Finally, FERC argues that the 1872 Deed could not have transferred "water power" rights at the Menasha dam because those rights belonged to the private owners of that dam in 1855. The Canal Company, FERC argues, could not have conveyed what it did not own. In support of this, FERC cites a 1922 report from the Army Corps of Engineers to the House of Representatives that discusses the history of the Fox River and its projects. See H. Doc. No. 146, 67th Cong. (1922). We agree with FERC, at least for present purposes, that the Canal Company did not own any "water power" rights at the Menasha dam,17 but we believe that FERC draws an incorrect conclusion from this circumstance. As we have earlier made clear, we are not concerned with "water power" at the Menasha dam site but rather with "water power" "created by reason of" the Menasha dam. The petitioners' argument is not that they own "water power" created by the head and flow at the Menasha dam but that, when the Menasha dam releases stored water, it creates additional power potential at their downstream hydropower projects, and the consequent incremental energy belongs to them.18 This is what FERC refers to as "headwater benefits" under sec. 10(f) of the FPA, but this usage does not detract from the concept that the increased generation of power realized by petitioners' projects is correctly considered "water power" "created by reason of [the Menasha] dam." The increase is an enhancement of the "water power" available at the various dams downstream and was reserved by the 1872 Deed. Therefore, the petitioners already own the rights to that "water power," and we find that FERC's reliance on the ownership of "water power" rights at the Menasha dam is unreasonable as well.19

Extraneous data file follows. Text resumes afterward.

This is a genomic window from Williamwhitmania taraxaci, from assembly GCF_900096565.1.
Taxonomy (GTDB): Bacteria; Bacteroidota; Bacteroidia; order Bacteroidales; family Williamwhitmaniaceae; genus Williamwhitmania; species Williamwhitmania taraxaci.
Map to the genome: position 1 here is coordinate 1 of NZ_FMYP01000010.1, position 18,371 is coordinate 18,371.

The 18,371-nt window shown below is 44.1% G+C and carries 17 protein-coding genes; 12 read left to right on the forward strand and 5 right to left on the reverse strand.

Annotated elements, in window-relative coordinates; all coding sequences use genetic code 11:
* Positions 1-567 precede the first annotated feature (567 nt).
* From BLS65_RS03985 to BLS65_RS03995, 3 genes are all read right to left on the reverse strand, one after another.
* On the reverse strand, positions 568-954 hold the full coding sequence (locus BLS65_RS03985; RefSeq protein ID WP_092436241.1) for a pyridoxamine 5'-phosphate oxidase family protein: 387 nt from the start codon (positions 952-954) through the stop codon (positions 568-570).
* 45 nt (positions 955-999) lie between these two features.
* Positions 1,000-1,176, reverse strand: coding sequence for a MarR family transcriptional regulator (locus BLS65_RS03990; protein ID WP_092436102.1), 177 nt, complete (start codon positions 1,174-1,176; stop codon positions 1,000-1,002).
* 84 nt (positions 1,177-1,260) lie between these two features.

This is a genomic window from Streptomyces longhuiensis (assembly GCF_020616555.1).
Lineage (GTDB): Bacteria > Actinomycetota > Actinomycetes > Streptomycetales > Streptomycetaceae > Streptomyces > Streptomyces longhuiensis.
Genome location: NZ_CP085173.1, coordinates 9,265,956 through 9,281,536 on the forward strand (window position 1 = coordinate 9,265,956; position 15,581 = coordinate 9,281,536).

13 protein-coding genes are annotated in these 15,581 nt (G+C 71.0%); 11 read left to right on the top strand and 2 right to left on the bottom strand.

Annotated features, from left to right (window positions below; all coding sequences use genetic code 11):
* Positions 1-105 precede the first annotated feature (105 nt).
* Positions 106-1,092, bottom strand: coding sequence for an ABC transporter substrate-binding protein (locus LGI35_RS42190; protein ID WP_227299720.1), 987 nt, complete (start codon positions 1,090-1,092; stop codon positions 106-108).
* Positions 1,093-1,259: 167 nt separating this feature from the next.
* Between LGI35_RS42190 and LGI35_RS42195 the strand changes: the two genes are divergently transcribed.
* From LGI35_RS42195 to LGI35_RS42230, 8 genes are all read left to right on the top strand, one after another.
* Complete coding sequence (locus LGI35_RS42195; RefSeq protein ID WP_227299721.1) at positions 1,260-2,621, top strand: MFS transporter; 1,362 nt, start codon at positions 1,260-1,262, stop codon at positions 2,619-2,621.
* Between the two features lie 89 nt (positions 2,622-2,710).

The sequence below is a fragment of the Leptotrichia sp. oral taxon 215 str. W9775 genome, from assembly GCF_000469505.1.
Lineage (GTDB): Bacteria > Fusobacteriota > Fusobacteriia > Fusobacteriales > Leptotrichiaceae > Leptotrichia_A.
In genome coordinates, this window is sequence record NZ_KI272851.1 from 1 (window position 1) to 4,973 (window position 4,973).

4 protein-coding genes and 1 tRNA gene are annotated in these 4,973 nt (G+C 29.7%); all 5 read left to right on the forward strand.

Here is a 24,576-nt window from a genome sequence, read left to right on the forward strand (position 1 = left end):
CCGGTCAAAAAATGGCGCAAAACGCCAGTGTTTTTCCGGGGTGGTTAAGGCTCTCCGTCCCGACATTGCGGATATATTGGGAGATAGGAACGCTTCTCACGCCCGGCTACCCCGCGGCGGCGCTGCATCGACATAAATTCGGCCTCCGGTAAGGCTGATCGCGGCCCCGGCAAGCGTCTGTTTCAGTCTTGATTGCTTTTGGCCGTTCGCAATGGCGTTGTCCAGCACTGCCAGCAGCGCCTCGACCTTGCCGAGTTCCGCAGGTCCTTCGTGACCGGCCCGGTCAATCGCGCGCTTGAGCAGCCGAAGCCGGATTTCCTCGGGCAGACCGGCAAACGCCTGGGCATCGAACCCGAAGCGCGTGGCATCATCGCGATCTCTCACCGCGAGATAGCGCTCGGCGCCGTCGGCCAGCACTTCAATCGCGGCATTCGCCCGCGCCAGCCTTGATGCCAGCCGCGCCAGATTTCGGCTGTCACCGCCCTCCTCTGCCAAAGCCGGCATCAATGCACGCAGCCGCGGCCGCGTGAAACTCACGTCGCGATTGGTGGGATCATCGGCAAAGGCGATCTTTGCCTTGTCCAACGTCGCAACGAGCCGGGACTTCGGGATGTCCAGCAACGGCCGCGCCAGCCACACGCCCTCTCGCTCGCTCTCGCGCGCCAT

For the foregoing reasons, we find FERC's interpretation of the petitioners' rights under the 1872 Deed and other conveyances--as successors in interest to the Canal Company--to be unreasonable. The United States could hardly foresee the FPA and its requirements when it entered into the 1872 Deed with the Canal Company. However, it did not bargain then for "headwater benefits" (or rights to incremental power attributable to a storage-and-release program of a government-owned dam, however designated), and we are only holding it to its agreement. Therefore, we Vacate the Commission's Order on Rehearing, and Remand for the entry of an order consistent with this opinion.